How to deal with a neighbor's bad curb appeal
Form a homeowners association
If your existing neighborhood doesn’t have a homeowners association to impose aesthetics, you can try forming a HOA, or you can sell your home and move to a different neighborhood that already has a well-run HOA whose rules you like.
Neither option makes sense if you’re dealing with one bad neighbor. However, if bad curb appeal is a neighborhood-wide problem, one of these solutions might be the best way to preserve your home’s value over the long run.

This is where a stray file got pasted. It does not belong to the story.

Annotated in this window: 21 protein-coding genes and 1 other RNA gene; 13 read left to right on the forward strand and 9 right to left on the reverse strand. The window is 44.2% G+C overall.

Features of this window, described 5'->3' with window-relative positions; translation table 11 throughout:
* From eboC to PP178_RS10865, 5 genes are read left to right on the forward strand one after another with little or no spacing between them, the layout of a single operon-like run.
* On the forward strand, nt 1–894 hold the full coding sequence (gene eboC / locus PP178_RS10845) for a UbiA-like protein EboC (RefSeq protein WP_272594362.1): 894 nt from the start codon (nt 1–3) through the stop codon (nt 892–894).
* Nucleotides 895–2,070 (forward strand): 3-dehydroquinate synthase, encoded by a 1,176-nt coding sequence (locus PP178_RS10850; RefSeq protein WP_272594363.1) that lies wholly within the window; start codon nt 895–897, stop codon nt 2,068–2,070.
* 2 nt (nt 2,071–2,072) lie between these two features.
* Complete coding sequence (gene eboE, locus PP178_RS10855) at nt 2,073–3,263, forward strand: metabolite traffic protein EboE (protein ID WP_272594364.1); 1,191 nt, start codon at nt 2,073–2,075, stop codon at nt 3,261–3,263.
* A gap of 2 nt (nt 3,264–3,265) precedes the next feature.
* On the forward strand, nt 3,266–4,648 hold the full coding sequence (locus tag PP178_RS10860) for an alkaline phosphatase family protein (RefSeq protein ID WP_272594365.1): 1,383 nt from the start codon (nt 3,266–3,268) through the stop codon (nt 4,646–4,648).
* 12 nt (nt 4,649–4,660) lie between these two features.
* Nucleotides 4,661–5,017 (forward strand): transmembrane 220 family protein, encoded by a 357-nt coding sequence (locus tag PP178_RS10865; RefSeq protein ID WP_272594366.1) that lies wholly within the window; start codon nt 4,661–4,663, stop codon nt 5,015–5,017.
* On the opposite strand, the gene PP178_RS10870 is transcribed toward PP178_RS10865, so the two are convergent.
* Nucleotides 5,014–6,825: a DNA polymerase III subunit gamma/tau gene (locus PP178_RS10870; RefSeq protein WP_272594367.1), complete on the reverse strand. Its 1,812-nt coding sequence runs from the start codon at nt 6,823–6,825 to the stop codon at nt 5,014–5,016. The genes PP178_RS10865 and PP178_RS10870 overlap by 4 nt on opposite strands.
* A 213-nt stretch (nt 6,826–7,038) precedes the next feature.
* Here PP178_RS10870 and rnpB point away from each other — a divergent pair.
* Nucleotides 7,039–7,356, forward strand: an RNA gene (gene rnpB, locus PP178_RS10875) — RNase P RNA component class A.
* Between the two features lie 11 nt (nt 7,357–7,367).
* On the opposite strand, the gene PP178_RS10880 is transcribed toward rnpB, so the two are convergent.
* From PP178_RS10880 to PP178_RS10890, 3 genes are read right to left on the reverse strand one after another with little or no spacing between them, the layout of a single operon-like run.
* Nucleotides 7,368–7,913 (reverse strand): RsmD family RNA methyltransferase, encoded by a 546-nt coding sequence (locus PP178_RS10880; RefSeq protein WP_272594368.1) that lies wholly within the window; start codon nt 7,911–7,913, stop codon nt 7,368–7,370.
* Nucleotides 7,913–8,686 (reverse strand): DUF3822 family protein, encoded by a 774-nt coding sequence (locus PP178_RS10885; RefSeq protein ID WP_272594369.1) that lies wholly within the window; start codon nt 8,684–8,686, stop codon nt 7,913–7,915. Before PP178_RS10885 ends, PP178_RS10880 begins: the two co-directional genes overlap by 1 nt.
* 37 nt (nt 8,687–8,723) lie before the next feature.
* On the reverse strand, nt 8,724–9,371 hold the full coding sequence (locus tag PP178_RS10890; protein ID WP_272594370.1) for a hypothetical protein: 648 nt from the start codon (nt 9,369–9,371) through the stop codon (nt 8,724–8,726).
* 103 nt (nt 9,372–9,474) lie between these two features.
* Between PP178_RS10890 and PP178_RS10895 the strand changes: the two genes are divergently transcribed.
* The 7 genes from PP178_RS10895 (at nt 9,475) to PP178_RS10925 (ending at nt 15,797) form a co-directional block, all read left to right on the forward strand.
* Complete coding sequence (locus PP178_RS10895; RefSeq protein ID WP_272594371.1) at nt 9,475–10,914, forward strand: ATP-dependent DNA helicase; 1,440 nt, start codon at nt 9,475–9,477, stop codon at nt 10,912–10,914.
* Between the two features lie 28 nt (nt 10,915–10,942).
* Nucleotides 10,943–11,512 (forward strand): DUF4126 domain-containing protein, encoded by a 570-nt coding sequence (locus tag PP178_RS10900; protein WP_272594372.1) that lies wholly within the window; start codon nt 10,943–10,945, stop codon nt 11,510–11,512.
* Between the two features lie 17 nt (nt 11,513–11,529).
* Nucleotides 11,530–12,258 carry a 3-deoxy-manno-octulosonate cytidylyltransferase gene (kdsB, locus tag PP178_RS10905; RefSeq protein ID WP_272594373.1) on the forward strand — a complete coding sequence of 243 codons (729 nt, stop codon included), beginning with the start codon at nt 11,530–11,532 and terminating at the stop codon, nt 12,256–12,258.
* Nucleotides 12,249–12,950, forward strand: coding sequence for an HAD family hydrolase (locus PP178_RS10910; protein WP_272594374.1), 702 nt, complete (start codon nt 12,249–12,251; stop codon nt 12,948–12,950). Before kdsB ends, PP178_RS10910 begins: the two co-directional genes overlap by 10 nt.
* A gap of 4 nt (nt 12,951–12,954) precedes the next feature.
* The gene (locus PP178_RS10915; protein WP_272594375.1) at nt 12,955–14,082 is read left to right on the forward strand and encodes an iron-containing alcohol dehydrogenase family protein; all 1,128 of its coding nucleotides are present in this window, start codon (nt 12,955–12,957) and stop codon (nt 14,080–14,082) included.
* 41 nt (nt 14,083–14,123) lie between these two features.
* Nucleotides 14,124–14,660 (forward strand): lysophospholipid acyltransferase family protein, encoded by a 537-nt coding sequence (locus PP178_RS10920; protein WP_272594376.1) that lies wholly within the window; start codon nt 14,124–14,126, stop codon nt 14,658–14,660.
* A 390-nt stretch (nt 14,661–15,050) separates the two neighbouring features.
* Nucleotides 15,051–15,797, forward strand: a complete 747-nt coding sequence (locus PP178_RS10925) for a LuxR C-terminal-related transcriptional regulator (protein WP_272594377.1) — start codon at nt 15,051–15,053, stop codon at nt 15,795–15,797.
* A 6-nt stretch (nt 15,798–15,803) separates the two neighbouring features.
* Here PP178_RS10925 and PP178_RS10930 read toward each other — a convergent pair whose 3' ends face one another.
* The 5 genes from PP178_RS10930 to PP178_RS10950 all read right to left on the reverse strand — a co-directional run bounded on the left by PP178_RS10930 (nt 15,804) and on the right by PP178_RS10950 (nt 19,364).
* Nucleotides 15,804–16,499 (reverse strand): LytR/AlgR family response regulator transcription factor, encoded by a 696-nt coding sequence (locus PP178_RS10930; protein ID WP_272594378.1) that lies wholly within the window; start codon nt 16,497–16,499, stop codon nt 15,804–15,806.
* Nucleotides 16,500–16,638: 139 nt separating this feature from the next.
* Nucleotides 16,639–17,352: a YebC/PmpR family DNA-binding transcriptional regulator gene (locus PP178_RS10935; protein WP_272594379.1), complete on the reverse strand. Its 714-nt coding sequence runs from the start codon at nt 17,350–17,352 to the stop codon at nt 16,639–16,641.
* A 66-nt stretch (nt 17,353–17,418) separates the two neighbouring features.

Forming a HOA in a community where the developer didn’t put one in place means researching your locality’s rules about HOA formation and getting most of your community on board. You’ll need to hire an attorney to help set it up, elect neighbors to run it and agree with your neighbors about what rules the HOA can impose and enforce.
It would be easier to move to a community with a HOA in place, though you’ll pay the transaction costs of selling your home (at a discount, thanks to your bad neighbor), moving and getting a new mortgage.